When my husband phoned from his seminar in Seattle last night, I’d already been asleep so was mostly noncommittal. Lucky for him. I’d been reading about a hardboiled private eye earlier; had I been more alert, he might have heard this:
“So you wanna know the score, huh? Here’s the lowdown. Telemarketers made a move and I was right there with the “do not call” list song and dance. Betcha they never saw it coming. Those terriers are still at it–you know the ones: bushy eyebrows, short legs, rap sheet a mile long: barking, digging, marking the storage shed. Sure, they figure to have the upper hand for now, but I’ve got my eye on ‘em. We’ll buy ‘em off with new dog toys if we have to…”
I’m really enjoying the advance copy of Ariel S. Winter’s The Twenty-Year Death, due out in August. However, I don’t typically choose hard-boiled or noir fiction, so this one may be infiltrating my psyche–rather like one drink going straight to the head of someone who doesn’t usually touch alcohol.
As I consider Leila Meacham’s new Tumbleweeds (which is neither hardboiled nor a mystery), remember: I’m still under the influence…
Leila has the goods on Texas characters, all right. Bet she raked in a lotta cabbage on that Roses book last year. Readers didn’t grouse if they had to line up for it and didn’t beef about her stringing ’em along for hundreds of pages to get the final dope. It was A-OK.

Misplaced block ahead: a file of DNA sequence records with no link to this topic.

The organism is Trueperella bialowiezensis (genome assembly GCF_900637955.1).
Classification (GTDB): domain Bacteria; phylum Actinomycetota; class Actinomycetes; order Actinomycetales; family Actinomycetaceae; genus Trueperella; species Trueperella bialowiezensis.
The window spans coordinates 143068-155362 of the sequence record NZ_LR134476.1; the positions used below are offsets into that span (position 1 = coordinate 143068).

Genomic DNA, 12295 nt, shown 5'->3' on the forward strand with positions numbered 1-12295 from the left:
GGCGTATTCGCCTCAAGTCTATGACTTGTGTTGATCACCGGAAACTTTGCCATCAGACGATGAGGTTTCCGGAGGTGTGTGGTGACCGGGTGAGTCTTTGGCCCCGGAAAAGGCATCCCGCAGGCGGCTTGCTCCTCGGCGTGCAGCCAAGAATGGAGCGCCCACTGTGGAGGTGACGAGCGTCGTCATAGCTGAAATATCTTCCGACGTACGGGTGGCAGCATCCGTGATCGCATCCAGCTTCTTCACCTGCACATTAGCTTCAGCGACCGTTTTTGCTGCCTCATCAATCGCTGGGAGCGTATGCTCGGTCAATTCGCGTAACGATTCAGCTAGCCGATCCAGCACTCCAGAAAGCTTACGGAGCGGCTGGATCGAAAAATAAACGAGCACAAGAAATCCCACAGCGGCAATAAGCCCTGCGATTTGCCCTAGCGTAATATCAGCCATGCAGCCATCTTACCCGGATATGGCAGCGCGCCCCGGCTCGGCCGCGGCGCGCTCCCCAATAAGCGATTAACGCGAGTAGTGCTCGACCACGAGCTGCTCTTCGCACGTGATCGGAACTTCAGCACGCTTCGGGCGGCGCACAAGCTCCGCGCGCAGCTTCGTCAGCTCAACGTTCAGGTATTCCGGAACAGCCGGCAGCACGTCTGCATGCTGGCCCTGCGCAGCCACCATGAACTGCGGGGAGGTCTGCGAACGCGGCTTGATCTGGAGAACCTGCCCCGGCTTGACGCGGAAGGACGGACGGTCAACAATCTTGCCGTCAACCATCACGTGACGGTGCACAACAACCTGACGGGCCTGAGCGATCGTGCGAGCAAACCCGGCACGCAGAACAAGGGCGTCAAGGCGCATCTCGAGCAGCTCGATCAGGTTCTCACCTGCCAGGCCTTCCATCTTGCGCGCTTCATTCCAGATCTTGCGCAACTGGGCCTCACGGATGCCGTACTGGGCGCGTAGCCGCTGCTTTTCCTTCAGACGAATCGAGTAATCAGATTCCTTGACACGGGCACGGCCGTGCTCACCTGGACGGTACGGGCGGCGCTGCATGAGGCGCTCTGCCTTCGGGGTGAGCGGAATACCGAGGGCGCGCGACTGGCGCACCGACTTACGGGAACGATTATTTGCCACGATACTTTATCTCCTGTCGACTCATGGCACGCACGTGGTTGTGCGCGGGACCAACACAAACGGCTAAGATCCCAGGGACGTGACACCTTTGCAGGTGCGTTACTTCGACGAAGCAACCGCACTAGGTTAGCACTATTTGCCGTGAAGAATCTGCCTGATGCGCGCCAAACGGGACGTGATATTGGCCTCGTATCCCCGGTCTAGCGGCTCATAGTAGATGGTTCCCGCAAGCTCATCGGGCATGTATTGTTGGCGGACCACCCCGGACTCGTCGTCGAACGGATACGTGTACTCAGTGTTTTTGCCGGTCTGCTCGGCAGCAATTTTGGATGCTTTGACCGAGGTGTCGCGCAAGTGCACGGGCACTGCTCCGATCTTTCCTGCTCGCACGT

As for Tumbleweeds, you’ll get your mitts on it if you know what’s good for you. Meacham has eyeballed the Texas high school football racket and also knows all about small burgs in the Panhandle–how folks like to jaw about things that aren’t their business but all of a sudden clam up when they oughta be singing.
In Tumbleweeds, what you’ve got is three kids–Trey, John, and Cathy-all three orphans or may as well be. The two guys are big cheeses at school on account of they’re football heroes. The girl is a real dish, also plenty smart. But her old man was living on borrowed time and money, so the only lettuce she has is what she puts into burgers at the local greasy spoon.
Why is she slingin’ hash if she’s such a big deal? And what about the good town folk? Do they act like saps or end up being swell after all?
Hey, don’t grill me! Glom onto a copy and figure it out yourself.